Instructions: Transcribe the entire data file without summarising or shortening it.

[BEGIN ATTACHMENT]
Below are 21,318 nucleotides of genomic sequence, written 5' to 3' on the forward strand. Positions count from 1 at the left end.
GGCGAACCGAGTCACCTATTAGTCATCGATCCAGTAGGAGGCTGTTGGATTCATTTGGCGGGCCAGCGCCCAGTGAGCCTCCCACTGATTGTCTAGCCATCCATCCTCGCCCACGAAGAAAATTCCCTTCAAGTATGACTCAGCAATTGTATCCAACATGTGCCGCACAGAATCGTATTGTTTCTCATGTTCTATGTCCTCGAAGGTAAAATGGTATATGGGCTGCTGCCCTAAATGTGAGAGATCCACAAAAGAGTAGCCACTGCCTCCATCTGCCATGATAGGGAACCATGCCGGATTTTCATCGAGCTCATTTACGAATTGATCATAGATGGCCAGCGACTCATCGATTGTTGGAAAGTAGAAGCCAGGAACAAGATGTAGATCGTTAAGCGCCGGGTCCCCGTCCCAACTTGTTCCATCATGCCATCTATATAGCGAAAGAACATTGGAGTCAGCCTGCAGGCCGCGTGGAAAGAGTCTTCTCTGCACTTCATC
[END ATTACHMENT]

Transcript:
Below are 21,318 nucleotides of genomic sequence, written 5' to 3' on the forward strand. Positions count from 1 at the left end.
GGCGAACCGAGTCACCTATTAGTCATCGATCCAGTAGGAGGCTGTTGGATTCATTTGGCGGGCCAGCGCCCAGTGAGCCTCCCACTGATTGTCTAGCCATCCATCCTCGCCCACGAAGAAAATTCCCTTCAAGTATGACTCAGCAATTGTATCCAACATGTGCCGCACAGAATCGTATTGTTTCTCATGTTCTATGTCCTCGAAGGTAAAATGGTATATGGGCTGCTGCCCTAAATGTGAGAGATCCACAAAAGAGTAGCCACTGCCTCCATCTGCCATGATAGGGAACCATGCCGGATTTTCATCGAGCTCATTTACGAATTGATCATAGATGGCCAGCGACTCATCGATTGTTGGAAAGTAGAAGCCAGGAACAAGATGTAGATCGTTAAGCGCCGGGTCCCCGTCCCAACTTGTTCCATCATGCCATCTATATAGCGAAAGAACATTGGAGTCAGCCTGCAGGCCGCGTGGAAAGAGTCTTCTCTGCACTTCATC